To Compare the Incidence of Post-Dural Puncture Headache Using 25G Quincke and 25G Whitacre Spinal Needles in Patients Undergoing Lower Segment Caesarean Section.
Spinal anaesthesia, also termed as sub-arachnoid block (SAB) or spinal analgesia, is a form of regional anaesthesia involving injection of a local anaesthetic into the cerebro-spinal fluid (CSF) through a spinal needle. Sub-arachnoid block is a commonly used practice by the anaesthesiologist worldwide.  Spinal anaesthesia dates back to late 19th century with the efforts of Quincke, Wynter and Corning. [2,3] Nevertheless, Dr. Karl August Bier is credited for familiarising spinal anaesthesia into clinical practice in 1898. [4,5]
The chief advantages of sub-arachnoid block are its simplicity, ease of performance, requirement of minimum apparatus, negligible effect on blood biochemistry, patient is awake maintaining a patent airway & post-operative analgesia. Nonetheless, sub-arachnoid block is not without complications. One of the troubling complications is post dural-puncture headache.  Bier acquired first-hand experience of the incapacitating headache linked to dural-puncture. P.D.P.H. causes substantial morbidity, with symptoms lasting for quite a while, sometimes severe enough to bring to a halt the routine activities of the patients. It also increases the length of hospitalisation. In the present world which is developing and fast-paced, brisk recovery along with minimal side effects & importantly early ambulation are now the need of the hour.  Moreover, it warrants a list of investigations to eliminate various causes of headache. This headache is more worrying to the mother who is required to tend for the newborn baby.
There are quite a few studies done regarding the measures for the reduction of P.D.P.H. [8,9] It is thought that with the usage of finer gauge spinal needle & needle-tip modification, the incidence can be reduced to a better extent. [10,11,12] Post dural puncture headache may also be linked to the design of the needle-tip and studies indicate that the dural spreading effect of pencil-point and conical-shaped needle tips is an significant determinant in reducing the loss of cerebro-spinal fluid after dural puncture, thus, reducing the incidence of P.D.P.H. [13,14,15,16] The Quincke needle is the most popular and widely used spinal needle among anaesthesiologists. Hence, we proposed to compare the incidence and the severity of P.D.P.H. in obstetric females using 25-gauge Quincke spinal needle and 25-gauge Whitacre spinal needle.
This was a prospective, comparative interventional study for evaluating the incidence of post-dural puncture headache using 25G Quinke and 25G Whitacre spinal needles in patients undergoing lower segment Caesarean section under spinal anaesthesia. After obtaining approval from the institutional ethics committee & written informed consent from all the patients, this study was conducted in the Department of Anaesthesiology, Acharya Vinoba Bhave Rural Hospital, affiliated to Jawaharlal Nehru Medical College, DMIMS Sawangi (Meghe) Wardha, between August 2018 to August 2020 on 200 obstetric patients.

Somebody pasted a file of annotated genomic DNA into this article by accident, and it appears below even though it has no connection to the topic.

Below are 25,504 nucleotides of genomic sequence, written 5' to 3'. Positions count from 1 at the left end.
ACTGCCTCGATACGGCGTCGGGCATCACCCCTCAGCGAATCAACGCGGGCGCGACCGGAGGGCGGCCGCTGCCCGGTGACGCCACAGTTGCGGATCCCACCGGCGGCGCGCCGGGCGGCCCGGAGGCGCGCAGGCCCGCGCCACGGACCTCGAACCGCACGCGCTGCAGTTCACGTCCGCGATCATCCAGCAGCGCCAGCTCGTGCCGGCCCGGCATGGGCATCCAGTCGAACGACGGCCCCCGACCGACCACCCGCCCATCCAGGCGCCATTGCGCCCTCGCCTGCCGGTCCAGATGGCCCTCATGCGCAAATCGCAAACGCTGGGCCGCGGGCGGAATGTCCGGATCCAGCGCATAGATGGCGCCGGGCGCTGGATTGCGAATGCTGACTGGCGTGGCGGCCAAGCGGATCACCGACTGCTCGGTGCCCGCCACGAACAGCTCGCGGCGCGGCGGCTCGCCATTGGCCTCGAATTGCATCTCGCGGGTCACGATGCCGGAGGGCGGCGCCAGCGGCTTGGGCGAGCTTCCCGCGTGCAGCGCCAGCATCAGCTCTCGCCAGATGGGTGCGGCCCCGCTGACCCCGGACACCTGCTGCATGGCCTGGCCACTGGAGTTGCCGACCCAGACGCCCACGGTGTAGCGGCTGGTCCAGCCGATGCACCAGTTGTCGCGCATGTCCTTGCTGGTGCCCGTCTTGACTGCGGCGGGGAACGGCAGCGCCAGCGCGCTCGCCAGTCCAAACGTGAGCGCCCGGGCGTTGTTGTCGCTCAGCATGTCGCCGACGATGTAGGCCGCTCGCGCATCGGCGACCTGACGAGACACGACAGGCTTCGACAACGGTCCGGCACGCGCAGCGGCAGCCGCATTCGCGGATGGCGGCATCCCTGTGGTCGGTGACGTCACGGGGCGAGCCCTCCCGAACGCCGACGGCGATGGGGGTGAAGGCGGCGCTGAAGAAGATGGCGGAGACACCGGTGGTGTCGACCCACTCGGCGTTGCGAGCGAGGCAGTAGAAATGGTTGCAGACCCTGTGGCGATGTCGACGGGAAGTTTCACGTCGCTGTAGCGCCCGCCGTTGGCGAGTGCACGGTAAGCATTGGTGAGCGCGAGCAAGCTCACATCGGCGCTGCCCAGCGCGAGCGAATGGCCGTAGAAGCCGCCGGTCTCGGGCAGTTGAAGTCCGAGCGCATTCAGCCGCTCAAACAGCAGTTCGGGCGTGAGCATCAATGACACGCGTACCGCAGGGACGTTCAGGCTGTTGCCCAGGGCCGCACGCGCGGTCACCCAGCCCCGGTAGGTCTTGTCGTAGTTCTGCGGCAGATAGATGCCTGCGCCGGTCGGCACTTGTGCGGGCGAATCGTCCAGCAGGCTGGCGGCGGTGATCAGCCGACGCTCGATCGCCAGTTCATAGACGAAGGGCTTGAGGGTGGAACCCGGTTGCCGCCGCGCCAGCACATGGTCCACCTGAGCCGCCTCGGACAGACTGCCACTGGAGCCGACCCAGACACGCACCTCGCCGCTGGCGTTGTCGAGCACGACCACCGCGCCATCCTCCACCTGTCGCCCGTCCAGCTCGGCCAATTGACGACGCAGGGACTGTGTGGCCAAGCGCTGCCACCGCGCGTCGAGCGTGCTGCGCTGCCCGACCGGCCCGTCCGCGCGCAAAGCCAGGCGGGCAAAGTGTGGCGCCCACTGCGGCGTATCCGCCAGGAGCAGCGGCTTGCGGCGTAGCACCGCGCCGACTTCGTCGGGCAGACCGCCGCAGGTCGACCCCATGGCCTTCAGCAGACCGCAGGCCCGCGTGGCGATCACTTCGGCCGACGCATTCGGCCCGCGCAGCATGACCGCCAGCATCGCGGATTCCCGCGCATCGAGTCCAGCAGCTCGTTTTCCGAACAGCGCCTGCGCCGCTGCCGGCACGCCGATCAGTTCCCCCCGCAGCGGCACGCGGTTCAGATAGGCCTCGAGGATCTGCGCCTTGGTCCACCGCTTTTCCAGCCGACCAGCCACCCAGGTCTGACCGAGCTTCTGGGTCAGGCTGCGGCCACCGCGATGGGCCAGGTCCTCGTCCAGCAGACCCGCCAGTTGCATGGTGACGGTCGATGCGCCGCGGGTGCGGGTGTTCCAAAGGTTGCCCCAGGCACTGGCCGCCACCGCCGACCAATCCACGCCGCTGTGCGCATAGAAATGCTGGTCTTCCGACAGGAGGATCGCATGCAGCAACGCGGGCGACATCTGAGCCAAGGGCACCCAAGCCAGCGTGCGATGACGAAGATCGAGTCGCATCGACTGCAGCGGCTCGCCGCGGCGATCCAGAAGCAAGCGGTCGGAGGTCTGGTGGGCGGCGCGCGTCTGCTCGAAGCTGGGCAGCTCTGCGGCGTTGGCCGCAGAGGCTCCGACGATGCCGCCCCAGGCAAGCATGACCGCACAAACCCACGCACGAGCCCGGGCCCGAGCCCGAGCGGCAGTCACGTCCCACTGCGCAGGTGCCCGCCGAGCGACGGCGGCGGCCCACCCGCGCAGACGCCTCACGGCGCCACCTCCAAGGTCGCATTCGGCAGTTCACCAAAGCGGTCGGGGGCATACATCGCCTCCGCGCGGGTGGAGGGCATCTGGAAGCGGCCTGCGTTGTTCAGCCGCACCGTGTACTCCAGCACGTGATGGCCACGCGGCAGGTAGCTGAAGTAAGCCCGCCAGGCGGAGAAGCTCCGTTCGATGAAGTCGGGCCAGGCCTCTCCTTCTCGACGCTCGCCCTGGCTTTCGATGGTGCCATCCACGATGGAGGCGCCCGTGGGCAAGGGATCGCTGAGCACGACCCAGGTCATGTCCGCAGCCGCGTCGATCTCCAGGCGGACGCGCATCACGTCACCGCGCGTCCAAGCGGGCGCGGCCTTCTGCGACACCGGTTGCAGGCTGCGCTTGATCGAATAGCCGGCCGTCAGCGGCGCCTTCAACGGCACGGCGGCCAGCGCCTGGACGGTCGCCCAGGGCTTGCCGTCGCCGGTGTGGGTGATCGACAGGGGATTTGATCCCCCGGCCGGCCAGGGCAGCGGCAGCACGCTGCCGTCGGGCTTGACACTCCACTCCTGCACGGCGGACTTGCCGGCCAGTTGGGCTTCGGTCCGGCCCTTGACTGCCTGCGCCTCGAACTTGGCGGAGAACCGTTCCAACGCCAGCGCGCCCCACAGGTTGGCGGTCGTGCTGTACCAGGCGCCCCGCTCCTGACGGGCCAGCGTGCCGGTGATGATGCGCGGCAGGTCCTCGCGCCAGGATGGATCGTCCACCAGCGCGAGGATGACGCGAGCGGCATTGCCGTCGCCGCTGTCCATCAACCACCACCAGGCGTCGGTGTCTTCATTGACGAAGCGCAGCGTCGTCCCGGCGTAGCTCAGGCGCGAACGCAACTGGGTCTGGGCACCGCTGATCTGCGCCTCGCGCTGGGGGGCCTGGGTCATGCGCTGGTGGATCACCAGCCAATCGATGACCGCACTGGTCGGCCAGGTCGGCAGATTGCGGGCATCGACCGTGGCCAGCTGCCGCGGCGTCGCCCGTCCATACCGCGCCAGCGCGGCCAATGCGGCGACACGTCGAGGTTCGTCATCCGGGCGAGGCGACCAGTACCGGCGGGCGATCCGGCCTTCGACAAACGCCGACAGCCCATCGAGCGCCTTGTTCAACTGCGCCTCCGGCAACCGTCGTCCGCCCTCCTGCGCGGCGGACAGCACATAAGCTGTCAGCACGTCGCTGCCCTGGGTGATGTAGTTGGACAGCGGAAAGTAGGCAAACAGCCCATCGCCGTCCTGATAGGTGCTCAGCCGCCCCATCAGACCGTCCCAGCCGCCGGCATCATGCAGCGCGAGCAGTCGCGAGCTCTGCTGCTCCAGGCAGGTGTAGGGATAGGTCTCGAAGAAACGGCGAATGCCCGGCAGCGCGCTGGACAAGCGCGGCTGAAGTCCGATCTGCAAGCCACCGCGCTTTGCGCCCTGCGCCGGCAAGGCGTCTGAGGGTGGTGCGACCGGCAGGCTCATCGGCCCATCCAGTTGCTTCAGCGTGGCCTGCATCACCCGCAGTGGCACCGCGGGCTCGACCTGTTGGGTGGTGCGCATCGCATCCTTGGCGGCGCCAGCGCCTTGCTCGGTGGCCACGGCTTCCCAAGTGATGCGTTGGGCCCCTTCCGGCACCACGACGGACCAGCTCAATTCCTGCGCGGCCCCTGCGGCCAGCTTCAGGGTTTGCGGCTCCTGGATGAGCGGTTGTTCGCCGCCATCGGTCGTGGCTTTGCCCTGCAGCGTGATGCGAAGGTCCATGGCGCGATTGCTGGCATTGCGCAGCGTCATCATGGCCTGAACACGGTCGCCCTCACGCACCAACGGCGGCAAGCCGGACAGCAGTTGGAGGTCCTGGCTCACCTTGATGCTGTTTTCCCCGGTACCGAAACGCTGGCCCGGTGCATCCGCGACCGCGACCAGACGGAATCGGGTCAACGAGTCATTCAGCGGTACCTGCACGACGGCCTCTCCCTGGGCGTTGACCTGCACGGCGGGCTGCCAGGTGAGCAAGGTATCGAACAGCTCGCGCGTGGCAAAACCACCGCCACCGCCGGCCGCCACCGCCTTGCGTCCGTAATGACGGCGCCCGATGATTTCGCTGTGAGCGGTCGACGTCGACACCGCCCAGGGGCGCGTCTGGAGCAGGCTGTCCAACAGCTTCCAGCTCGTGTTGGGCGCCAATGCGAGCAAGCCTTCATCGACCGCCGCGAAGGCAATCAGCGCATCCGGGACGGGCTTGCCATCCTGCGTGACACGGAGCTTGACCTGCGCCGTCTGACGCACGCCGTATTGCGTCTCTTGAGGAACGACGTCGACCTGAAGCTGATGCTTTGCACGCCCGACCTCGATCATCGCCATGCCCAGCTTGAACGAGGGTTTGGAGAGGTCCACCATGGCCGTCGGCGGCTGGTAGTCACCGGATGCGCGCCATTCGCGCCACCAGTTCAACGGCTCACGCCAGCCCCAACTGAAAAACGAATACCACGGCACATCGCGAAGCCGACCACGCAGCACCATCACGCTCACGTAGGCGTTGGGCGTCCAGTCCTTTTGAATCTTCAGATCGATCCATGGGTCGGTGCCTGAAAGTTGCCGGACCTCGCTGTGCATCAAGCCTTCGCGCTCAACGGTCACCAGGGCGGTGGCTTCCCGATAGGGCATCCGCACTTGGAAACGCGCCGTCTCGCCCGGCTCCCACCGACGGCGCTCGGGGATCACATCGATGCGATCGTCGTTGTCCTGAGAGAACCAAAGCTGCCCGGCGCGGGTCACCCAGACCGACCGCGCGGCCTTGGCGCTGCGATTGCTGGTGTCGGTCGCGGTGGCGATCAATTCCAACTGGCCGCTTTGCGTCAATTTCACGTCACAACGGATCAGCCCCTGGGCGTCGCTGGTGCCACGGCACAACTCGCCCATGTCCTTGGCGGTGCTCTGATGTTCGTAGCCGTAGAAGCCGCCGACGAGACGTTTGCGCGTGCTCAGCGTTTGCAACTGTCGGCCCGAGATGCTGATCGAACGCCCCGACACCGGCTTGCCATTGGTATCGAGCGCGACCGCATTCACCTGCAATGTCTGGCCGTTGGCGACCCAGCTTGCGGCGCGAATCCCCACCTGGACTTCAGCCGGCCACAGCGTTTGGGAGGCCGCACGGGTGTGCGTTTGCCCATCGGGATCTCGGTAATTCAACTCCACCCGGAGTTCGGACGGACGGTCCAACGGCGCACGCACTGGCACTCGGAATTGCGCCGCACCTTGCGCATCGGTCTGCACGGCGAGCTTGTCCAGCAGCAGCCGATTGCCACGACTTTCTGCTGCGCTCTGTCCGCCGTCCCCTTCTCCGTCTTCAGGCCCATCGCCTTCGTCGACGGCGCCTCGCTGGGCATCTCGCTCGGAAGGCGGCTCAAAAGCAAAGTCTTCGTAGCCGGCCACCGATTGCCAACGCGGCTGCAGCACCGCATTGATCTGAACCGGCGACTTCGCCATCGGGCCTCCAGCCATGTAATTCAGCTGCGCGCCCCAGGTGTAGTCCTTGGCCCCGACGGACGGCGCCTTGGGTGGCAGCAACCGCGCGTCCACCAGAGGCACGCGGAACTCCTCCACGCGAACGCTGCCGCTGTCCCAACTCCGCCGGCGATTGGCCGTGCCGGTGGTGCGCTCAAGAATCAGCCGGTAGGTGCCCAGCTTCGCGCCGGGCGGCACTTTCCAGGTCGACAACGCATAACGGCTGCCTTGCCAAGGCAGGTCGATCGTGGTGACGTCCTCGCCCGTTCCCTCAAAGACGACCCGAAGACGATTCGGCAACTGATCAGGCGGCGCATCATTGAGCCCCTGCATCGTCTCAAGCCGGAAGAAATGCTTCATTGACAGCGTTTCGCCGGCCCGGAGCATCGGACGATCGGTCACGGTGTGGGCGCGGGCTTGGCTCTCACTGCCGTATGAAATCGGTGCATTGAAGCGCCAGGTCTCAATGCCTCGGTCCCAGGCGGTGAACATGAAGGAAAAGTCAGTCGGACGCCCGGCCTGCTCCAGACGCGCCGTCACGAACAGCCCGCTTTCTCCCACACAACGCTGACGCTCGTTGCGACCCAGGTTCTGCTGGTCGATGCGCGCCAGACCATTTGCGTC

Sample Size for Frequency in a Population
* Population size (for finite population correction factor or fpc) (N) - 200000
* Hypothesised % frequency of outcome factor in the population (p) - 8 % + / - 5
* Confidence limits as % of 100 (absolute + / - %) (d) - 5 %
* Design effect (for cluster surveys - DEFF)
Sample Size (n) for Various Confidence Levels
* Sample size n = [DEFF * Np (1 - p)] / [[d.sup.2] / [[Z.sup.2].sub.1-a/2] * (N - 1 + p * (1 - p)]
* Results from Open Epi, Version 3, open source calculator - SSPropor
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Sample size calculation was performed using OpenEpi.com. Assuming incidence of postdural puncture headache as 8 % as per the study conducted by Shaikh et al. (53), confidence intervals at 99 %, a sample of 196 patients would be required. We included total 2 patients in each group to compensate for possible dropouts.
* Patients willing to participate in the study.
* Age: 18-50 years antenatal care (ANC) patients undergoing LSCS.
* Weight: 40-80 kg.
* ASA class I and II patients.
* Patients not willing to participate in the study.
* Age: < 20 and > 50 years.
* Weight: < 40 or > 80 kg.
* ASA class--III and above.
* If spinal anaesthesia is converted to general anaesthesia due to prolonged surgery.
* Patients with prior history of headache.
* Infection at the site of spinal anaesthesia.
* Patients with haemorrhagic diathesis.
* Any other contraindications to spinal anaesthesia
200 patients who fulfilled all the inclusion criteria were equally divided into two groups of 100 each randomly by computer generated random number table & allocation of the same in sealed envelope technique:
* Group Q (Quinke)--Received sub arachnoid block with 25G Quincke needle.
* Group W (Whitacre)--Received sub arachnoid block with 25G Whitacre needle.
Prior to surgery pre-anaesthetic check-up was performed for all the patients. After taking a detailed history, thorough general & systemic examination was done to rule out respiratory, cardiovascular, neurological and any associated problems. All routine investigations i.e. complete blood count (CBC), liver function test (LFT), kidney function test (KFT), coagulation profile and electrocardiograph (ECG) of the patients were done and recorded. Weight of all the patients in the study was also recorded. Written informed consent was obtained from all the patients before the surgery. Local anaesthetic sensitivity testing was performed on all patients prior to surgery.
On arrival in the operation theatre, multipara monitor was connected to the patients and vitals such as pulse rate (PR), mean arterial pressure (MAP), percentage saturation of oxygen (SpO2), respiratory rate (RR) and electrocardiograph were recorded and monitored throughout the surgery. An intravenous access was obtained in the upper limb using 18G intravenous cannula. Intravenous infusion of crystalloids like Ringers' lactate / normal saline was initiated @ 10 ml / kg initially to correct the deficit followed by maintenance of 2 ml / kg. injection ondansetron 4 mg iv was given.